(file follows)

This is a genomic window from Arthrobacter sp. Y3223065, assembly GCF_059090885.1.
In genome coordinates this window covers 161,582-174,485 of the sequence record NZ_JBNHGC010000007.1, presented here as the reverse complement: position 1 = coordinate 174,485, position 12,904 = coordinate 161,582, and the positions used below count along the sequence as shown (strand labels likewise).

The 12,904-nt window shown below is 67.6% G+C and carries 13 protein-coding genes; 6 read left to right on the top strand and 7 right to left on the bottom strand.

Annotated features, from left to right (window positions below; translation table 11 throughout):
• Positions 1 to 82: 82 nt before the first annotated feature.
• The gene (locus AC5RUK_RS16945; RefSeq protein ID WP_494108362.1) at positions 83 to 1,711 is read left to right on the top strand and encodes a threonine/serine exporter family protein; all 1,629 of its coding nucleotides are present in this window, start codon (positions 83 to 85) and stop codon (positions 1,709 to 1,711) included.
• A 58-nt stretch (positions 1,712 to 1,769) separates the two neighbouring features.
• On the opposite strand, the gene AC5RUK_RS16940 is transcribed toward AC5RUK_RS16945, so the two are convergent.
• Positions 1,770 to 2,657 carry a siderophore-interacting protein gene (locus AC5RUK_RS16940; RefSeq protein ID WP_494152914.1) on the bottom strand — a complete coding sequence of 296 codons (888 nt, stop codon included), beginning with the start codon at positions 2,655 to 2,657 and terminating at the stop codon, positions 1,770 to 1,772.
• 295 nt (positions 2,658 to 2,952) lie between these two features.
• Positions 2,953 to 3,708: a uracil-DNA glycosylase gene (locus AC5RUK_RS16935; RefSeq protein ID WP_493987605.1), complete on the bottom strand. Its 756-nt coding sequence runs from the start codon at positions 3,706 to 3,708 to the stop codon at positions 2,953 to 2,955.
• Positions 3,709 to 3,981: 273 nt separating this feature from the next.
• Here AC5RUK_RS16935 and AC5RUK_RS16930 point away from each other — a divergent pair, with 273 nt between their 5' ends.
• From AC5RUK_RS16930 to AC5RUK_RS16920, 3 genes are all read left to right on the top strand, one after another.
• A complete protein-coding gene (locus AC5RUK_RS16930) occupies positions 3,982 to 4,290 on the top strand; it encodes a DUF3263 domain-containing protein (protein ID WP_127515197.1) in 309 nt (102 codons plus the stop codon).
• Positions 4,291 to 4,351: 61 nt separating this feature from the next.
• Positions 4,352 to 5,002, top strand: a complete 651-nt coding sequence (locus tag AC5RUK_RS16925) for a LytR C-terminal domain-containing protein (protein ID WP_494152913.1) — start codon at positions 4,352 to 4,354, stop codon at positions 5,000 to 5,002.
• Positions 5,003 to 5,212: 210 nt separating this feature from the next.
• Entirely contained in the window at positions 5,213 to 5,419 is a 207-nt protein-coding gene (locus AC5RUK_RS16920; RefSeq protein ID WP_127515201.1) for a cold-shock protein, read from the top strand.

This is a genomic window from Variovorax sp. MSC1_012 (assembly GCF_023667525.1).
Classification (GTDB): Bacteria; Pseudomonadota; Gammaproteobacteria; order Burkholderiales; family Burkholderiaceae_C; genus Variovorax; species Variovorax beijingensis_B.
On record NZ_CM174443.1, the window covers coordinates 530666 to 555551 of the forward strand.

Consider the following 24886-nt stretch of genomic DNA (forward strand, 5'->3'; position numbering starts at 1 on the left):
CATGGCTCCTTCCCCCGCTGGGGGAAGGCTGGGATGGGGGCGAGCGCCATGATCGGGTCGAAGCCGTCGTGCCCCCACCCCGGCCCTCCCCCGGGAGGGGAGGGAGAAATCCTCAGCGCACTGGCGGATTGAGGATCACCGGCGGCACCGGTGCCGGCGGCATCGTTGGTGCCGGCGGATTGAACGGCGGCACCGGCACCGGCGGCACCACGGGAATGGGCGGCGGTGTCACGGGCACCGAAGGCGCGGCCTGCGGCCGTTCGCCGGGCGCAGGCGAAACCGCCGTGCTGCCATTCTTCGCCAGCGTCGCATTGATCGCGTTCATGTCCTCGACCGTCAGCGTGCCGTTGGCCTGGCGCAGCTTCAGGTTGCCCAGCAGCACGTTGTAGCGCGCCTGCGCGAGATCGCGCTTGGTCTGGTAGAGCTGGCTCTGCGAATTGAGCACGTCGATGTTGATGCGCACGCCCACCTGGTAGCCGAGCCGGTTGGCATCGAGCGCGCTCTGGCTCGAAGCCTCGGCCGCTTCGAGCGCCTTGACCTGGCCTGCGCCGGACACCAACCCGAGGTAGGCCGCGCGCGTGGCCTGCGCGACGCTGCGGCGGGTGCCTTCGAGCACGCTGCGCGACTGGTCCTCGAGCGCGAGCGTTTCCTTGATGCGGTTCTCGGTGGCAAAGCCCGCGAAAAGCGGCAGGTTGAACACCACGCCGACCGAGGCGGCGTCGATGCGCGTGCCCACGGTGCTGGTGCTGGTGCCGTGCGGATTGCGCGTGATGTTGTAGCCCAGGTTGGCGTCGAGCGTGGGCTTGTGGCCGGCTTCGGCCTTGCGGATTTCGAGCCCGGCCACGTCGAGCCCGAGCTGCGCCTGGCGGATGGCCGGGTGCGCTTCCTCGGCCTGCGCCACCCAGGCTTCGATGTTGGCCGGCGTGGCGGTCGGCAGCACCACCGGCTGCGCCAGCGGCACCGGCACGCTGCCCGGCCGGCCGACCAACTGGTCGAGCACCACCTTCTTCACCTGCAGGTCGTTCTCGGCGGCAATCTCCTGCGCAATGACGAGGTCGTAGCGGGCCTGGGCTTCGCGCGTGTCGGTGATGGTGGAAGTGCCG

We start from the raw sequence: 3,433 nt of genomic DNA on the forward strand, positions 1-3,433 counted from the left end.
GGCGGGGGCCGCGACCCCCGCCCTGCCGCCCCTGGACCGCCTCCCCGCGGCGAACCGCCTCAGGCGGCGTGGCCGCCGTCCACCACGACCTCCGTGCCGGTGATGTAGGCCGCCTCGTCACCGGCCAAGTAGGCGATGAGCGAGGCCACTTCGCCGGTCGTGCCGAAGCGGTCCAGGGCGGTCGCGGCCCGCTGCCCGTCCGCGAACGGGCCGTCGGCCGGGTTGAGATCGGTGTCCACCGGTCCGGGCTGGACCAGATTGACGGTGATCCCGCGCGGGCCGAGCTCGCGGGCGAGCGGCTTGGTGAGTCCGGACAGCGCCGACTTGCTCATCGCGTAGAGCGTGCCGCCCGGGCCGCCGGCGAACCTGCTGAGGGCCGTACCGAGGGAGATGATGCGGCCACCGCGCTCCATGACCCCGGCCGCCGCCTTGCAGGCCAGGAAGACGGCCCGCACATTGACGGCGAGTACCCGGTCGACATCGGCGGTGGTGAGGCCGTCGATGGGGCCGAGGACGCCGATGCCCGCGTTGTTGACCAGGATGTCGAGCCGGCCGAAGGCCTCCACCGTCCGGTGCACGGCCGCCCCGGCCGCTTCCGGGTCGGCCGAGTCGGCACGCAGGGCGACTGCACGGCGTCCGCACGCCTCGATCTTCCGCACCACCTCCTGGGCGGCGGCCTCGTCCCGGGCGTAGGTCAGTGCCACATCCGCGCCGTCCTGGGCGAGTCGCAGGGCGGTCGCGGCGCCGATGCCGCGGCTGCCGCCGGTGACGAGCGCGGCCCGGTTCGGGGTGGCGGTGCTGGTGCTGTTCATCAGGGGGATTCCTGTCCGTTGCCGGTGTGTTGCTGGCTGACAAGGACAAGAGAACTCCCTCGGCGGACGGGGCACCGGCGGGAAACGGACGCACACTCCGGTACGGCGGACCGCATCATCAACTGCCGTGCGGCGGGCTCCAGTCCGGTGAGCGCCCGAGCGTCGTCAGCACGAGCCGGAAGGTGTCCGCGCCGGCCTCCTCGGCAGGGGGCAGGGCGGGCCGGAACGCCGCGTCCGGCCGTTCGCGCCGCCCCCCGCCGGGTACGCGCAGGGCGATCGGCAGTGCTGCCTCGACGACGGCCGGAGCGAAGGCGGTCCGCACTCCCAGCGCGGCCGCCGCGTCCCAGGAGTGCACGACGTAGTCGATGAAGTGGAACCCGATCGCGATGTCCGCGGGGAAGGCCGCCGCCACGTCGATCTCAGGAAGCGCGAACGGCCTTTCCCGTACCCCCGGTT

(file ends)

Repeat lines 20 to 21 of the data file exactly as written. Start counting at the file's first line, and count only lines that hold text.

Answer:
This is a genomic window from Variovorax sp. MSC1_012 (assembly GCF_023667525.1).
Classification (GTDB): Bacteria; Pseudomonadota; Gammaproteobacteria; order Burkholderiales; family Burkholderiaceae_C; genus Variovorax; species Variovorax beijingensis_B.